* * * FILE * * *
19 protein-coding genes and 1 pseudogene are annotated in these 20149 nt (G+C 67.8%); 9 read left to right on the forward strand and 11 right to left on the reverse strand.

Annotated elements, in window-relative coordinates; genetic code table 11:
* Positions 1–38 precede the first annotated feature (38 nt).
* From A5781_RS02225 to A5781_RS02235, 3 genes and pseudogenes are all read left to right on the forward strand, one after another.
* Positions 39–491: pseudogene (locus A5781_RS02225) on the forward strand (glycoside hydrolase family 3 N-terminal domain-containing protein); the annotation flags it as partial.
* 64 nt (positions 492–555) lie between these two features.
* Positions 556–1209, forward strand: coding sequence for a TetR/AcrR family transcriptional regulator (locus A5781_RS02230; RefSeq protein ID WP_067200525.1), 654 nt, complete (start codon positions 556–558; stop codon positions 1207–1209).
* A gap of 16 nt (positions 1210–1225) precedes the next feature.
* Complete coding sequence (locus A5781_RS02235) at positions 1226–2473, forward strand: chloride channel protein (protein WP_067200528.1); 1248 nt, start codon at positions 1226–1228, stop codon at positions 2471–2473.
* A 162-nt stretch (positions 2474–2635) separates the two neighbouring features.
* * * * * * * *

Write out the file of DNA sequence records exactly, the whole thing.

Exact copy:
19 protein-coding genes and 1 pseudogene are annotated in these 20149 nt (G+C 67.8%); 9 read left to right on the forward strand and 11 right to left on the reverse strand.

Annotated elements, in window-relative coordinates; genetic code table 11:
* Positions 1–38 precede the first annotated feature (38 nt).
* From A5781_RS02225 to A5781_RS02235, 3 genes and pseudogenes are all read left to right on the forward strand, one after another.
* Positions 39–491: pseudogene (locus A5781_RS02225) on the forward strand (glycoside hydrolase family 3 N-terminal domain-containing protein); the annotation flags it as partial.
* 64 nt (positions 492–555) lie between these two features.
* Positions 556–1209, forward strand: coding sequence for a TetR/AcrR family transcriptional regulator (locus A5781_RS02230; RefSeq protein ID WP_067200525.1), 654 nt, complete (start codon positions 556–558; stop codon positions 1207–1209).
* A gap of 16 nt (positions 1210–1225) precedes the next feature.
* Complete coding sequence (locus A5781_RS02235) at positions 1226–2473, forward strand: chloride channel protein (protein WP_067200528.1); 1248 nt, start codon at positions 1226–1228, stop codon at positions 2471–2473.
* A 162-nt stretch (positions 2474–2635) separates the two neighbouring features.